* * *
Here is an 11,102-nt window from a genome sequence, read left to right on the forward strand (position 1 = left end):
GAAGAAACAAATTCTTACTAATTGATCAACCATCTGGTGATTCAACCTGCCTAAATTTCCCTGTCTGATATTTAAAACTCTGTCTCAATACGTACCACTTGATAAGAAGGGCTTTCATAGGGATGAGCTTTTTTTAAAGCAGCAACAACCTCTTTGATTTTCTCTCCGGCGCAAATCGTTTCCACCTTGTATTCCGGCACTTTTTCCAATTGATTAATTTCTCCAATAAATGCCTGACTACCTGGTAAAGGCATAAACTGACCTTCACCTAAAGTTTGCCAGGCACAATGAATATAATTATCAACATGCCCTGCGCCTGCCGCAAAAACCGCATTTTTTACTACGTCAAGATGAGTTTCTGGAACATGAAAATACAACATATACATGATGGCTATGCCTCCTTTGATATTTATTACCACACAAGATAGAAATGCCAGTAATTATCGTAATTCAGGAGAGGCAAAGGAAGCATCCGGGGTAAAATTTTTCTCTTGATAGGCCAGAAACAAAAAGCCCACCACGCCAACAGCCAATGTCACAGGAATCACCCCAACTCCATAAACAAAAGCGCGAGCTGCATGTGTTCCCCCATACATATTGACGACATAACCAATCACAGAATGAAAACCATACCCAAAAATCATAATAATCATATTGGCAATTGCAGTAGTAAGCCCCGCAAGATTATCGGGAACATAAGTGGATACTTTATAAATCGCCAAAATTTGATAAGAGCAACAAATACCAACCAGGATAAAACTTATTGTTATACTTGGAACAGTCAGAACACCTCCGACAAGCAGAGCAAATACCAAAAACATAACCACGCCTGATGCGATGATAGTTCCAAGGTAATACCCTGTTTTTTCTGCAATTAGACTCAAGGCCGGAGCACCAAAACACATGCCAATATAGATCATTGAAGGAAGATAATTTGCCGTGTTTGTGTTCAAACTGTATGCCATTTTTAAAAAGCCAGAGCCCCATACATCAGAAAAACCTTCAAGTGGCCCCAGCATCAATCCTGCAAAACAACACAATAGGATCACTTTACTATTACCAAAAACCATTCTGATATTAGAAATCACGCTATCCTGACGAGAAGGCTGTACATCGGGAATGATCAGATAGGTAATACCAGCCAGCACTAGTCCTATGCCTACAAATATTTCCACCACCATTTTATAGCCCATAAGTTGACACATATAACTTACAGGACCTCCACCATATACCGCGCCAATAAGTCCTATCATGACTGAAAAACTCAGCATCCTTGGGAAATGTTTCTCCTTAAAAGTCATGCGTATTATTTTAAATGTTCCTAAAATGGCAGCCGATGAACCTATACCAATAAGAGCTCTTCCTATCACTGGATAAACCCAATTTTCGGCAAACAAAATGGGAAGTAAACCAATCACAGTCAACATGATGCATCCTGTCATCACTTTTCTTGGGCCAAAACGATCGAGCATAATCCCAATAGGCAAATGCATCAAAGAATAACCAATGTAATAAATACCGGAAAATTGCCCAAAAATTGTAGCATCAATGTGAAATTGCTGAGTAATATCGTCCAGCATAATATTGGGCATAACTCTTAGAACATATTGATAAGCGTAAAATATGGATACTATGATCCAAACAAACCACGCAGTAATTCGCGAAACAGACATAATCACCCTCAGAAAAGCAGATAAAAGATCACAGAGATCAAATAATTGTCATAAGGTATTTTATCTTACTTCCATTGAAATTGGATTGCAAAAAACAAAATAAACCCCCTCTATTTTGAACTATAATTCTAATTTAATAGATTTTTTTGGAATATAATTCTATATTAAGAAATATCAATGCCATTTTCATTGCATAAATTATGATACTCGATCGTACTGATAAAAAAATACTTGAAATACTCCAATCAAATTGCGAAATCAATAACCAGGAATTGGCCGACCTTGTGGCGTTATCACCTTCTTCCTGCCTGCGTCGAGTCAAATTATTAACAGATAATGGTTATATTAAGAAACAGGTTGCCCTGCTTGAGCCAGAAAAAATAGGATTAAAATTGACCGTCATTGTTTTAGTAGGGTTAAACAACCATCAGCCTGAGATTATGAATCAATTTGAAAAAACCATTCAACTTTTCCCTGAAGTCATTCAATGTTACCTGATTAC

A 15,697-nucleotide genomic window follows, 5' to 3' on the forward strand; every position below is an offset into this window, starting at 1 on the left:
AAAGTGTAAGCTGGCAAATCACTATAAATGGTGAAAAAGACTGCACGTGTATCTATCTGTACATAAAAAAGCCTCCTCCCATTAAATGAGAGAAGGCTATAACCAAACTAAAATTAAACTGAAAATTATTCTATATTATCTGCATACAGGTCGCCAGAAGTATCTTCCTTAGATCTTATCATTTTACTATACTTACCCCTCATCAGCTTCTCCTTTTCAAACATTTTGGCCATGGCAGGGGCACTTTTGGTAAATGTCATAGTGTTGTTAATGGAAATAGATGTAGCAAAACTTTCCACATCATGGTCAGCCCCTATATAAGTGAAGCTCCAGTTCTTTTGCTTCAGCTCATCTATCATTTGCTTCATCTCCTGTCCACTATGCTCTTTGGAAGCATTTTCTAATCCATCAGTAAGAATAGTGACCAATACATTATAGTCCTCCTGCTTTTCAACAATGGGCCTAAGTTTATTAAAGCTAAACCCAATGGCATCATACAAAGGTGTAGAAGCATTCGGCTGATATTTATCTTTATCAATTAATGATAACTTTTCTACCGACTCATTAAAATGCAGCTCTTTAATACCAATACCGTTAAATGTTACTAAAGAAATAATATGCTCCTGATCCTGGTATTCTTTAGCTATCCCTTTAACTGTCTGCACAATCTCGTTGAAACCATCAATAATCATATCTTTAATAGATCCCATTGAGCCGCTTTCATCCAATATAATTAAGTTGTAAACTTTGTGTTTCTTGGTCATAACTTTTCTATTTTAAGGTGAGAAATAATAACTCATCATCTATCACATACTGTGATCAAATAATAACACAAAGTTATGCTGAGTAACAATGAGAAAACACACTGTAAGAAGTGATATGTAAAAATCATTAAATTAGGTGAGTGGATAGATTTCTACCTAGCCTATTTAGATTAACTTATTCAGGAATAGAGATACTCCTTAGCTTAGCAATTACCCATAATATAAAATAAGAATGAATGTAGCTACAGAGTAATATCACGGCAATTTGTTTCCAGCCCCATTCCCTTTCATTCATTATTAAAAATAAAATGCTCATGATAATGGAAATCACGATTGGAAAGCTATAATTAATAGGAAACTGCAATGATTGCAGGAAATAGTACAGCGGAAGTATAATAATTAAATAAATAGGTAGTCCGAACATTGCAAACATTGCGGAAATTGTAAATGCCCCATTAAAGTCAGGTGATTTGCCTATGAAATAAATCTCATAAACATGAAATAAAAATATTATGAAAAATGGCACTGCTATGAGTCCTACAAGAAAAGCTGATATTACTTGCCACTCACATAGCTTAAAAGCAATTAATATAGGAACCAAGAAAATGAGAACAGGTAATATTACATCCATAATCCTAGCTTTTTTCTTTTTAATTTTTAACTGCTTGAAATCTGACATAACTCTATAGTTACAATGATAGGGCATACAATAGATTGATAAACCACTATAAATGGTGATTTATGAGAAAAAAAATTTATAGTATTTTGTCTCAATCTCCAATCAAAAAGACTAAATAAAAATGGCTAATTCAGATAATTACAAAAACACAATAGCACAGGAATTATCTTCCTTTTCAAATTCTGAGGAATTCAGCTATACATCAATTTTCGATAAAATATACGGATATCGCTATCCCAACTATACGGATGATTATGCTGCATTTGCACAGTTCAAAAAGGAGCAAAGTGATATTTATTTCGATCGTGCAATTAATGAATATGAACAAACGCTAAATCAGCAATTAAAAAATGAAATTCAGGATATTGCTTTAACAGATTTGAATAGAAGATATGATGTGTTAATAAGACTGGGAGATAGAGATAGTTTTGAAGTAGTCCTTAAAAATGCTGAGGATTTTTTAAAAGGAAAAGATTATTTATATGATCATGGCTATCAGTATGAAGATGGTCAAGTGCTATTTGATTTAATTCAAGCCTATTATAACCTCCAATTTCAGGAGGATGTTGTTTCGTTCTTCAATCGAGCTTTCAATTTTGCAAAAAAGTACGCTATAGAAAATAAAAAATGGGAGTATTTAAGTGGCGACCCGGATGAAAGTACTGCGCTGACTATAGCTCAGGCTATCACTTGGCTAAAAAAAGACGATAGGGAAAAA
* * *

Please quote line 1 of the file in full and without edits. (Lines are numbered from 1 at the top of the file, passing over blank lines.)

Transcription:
Here is an 11,102-nt window from a genome sequence, read left to right on the forward strand (position 1 = left end):